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Will Bigger Deficits and Higher Yields Crush Stocks?

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Be careful what you wish for and check your reaction if you get it.

That could be a fitting mantra for the U.S. stock market over the past week, when prices swung wildly, ultimately plunging major indexes into the 10% correction that many had been waiting for but fearing at the same time. By Friday, major stock indexes had recovered slightly, but few think the volatility is over.

What many in the stock market had been wishing for was a big cut in U.S. corporate tax rates, which would help boost earnings and sustain a market rally that was already more than eight years old. Corporate tax rates were cut permanently along with temporary cuts in personal income taxes in the recent tax overhaul that is expected to add $1.5 trillion to the federal budget deficit over 10 years.

Then Congress last week passed a two-year spending bill, halting a five-and-a-half hour government shutdown and fulfilling the market’s wish. But the spending bill is expected to add several hundred million dollars to the deficit this year and next, pushing it over $1 trillion by 2019, according to the Committee for a Responsible Federal Budget. (The fiscal 2017 budget deficit was $666 billion).

(Related: What Higher Yields Mean for Stock and Bond Portfolios)

Both moves are seen as feeding fears of rising inflation and putting upward pressure on interest rates, which were already heading higher on the expectation of more Federal Reserve rate hikes and the gradual reduction of the Fed’s $4.4 trillion balance sheet, aka quantitative tightening.

Even White House Budget Director Mick Mulvaney said Sunday in a TV interview that the U.S. could see a “spike” in interest rates this year as a result of a rising deficit. He added that the recent tax cuts could boost growth in the long term and reduce deficits, but few economists on Wall Street or in academia share that forecast.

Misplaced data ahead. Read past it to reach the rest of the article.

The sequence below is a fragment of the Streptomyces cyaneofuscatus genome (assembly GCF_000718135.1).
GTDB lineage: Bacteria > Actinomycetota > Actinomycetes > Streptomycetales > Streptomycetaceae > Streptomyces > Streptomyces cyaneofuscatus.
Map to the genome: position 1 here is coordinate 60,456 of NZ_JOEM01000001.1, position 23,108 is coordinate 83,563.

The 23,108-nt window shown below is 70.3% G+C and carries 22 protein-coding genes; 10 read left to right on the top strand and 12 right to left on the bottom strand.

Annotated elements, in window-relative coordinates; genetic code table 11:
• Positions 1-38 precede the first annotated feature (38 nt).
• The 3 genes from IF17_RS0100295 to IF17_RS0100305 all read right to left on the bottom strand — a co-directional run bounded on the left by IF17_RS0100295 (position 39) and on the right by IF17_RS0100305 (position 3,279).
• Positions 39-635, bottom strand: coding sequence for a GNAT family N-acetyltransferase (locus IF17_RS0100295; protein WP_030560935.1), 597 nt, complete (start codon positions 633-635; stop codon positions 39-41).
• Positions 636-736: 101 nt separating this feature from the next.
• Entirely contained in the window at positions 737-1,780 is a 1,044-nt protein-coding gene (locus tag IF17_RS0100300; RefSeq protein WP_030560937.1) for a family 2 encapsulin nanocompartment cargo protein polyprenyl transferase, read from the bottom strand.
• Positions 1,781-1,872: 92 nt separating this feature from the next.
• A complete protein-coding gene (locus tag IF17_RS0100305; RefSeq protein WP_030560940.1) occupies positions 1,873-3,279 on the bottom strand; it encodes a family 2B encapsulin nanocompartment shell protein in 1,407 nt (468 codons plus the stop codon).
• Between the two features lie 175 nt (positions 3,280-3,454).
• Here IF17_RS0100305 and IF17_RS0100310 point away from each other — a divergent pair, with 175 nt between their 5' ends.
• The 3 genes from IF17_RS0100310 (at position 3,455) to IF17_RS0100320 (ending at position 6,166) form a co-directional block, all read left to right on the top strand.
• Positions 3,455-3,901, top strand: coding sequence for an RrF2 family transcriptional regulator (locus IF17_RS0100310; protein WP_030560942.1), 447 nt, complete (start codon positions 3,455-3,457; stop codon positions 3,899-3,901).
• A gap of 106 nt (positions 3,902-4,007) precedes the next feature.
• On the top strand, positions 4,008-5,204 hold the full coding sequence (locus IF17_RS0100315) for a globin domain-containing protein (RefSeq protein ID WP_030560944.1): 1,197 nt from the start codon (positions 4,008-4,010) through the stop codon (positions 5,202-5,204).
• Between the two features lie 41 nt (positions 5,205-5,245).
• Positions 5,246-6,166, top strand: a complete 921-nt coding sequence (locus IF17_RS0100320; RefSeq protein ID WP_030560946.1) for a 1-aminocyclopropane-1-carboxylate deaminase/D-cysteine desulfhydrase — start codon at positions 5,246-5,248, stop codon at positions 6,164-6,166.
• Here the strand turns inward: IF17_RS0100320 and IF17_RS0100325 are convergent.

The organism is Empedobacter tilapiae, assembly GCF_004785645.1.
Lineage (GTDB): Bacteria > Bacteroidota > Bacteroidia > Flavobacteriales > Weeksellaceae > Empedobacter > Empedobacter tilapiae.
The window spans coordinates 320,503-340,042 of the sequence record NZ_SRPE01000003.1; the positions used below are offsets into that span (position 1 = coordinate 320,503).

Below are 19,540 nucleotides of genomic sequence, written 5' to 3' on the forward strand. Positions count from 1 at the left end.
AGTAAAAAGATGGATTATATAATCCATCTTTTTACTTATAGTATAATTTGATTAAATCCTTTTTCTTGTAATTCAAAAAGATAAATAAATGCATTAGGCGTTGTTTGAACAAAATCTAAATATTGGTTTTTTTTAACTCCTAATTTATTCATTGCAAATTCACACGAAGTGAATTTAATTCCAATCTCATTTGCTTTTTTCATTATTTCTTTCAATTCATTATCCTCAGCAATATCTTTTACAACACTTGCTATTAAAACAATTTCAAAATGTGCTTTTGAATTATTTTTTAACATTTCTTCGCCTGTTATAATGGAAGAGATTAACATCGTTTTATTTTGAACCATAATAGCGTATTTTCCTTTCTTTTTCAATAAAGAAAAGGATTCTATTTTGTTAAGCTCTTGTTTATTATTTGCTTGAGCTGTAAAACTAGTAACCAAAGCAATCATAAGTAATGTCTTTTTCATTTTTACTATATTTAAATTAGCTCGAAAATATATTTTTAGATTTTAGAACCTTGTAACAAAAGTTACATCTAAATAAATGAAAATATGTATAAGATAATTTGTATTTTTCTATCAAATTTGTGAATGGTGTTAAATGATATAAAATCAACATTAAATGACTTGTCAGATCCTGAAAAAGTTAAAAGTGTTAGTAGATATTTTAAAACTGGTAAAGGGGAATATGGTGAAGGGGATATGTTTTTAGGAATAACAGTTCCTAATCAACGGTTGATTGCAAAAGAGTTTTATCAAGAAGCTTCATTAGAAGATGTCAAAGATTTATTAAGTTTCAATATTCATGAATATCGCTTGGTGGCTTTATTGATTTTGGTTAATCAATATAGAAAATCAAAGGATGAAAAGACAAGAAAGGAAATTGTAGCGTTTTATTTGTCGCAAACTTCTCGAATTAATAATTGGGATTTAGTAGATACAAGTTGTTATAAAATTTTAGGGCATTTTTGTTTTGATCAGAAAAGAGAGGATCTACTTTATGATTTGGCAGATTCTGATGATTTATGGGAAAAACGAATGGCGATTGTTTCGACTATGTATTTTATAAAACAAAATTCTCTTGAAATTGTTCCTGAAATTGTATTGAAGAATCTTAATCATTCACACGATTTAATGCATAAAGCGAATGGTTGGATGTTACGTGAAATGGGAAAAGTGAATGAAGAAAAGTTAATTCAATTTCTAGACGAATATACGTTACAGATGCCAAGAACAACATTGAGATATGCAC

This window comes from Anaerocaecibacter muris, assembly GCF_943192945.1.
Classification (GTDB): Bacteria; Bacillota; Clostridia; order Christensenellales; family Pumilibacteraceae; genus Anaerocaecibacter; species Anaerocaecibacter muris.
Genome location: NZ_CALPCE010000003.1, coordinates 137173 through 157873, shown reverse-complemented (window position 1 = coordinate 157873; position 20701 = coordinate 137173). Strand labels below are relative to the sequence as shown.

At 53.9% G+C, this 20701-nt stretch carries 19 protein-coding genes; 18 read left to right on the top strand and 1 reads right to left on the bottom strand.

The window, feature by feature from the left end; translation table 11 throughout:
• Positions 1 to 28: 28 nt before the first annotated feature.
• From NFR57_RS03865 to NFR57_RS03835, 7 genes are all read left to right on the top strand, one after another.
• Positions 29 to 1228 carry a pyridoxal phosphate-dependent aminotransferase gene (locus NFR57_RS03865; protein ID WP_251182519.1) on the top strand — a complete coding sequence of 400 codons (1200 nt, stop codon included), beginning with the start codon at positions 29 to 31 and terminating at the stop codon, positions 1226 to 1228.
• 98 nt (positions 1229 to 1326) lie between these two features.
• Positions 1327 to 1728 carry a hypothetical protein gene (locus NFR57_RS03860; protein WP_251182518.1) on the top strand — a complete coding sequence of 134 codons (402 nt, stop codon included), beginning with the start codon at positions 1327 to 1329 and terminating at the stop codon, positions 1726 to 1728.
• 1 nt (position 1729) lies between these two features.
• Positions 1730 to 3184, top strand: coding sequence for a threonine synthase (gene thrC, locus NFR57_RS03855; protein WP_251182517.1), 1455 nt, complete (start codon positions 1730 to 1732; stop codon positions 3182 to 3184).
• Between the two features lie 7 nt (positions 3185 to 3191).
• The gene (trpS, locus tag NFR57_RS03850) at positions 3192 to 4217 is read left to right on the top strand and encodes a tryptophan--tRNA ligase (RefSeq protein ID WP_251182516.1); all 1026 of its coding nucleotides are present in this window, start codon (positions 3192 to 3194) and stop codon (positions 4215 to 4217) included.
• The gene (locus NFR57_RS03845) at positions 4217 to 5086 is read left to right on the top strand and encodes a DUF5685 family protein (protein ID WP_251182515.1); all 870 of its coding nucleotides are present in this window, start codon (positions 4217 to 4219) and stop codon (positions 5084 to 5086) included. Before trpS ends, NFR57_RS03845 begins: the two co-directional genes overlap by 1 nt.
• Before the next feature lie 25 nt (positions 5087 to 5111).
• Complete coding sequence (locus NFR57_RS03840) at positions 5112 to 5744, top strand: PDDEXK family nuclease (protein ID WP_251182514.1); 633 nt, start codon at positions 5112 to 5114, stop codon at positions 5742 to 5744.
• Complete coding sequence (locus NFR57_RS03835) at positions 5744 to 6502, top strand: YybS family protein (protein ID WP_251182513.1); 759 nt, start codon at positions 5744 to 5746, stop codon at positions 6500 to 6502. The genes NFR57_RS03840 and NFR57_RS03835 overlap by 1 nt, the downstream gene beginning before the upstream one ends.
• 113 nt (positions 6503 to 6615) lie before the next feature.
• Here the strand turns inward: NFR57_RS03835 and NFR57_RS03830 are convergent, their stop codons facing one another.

(Related: Stocks Plunge, Market Enters Correction)

Inflation fears were already growing after the Labor Department reported a 2.9% annualized increase in average hourly earnings in the January jobs report, which set off the stock market rout that began on Friday, February 6.

“I think the real worry is the time at which fiscal stimulus is occurring,” says Brent Schutte, chief investment strategist at Northwestern Mutual Wealth Management. “Tax reform is occurring later in the cycle when economic slack is already declining, a condition that historically has led to rising inflation pressures.”

In addition, says Schutte, “The investing world is finally waking up to the reality that the artificial demand from central banks for long-term bonds is set to stop in 2018 as the economy expands, right as we have increased supply of government bonds from fiscal stimulus (think trillion-dollar deficits. This means we need real buyers to replace yield-insensitive central bank buyers and we believe those real buyers will likely demand higher real yields for the uncertainty they take buying long-term securities.”

Higher yields have been a primary catalyst for the stock market plunge. “Seemingly every time 10-year Treasury yields approached a four-year high last week, equities investors panicked, fearing the specter of higher inflation and a more aggressive pace of Federal Reserve rate hikes,” wrote Brian Chiappatta on Bloomberg, referring to the 2.88% 10-year yield (the 10-year closed at 2.85% on Friday and hit 2.9% on Monday morning).

Nick Colas, co-founder of DataTrek Research, wrote in his Friday market update that “the most notable thing about the Treasury/equity relationship over the last week is that they’ve both printed losses.” He doesn’t expect stock prices will hit bottom until long-term Treasuries “rally hard.”

Here are some other indicators that stock strategists are watching for signs of direction in both stock and bond markets:

  1. The federal government’s monthly budget statement, out Monday.

  2. The latest Consumer Price Index report, out Wednesday.

  3. Whether the S&P 500 tests and breaks through its 200-day moving average at 2,540, which could turn institutional investors bearish if the break is confirmed on a weekly or monthly basis, says Chris Hausman, director of risk management and chief technical strategist at Swan Global Investments.

  4. SVXY, the ProShares Short VIX Short-Term Futures ETF, which is essentially a bet on a stable or declining VIX — the volatility index. “It may not not survive the next round if the VIX keeps rising,” says Hausman.

SVXY has lost more than 91% since Feb. 1, about the same amount that XIV, VelocityShares Daily Inverse VIX Short-Term ETN, lost before the market open on Feb. 6, when Credit Suisse announced its upcoming liquidation on Feb. 20.

On Friday the Financial Times reported that Fidelity has halted retail purchases of SVXY, XIV and ZIV, VelocityShares Daily Inverse VIX Medium Term, but will allow sales of the funds and that TD Ameritrade is now requiring 100% margin on purchases of SVXY. Given these developments, investors should also be watching the VIX.

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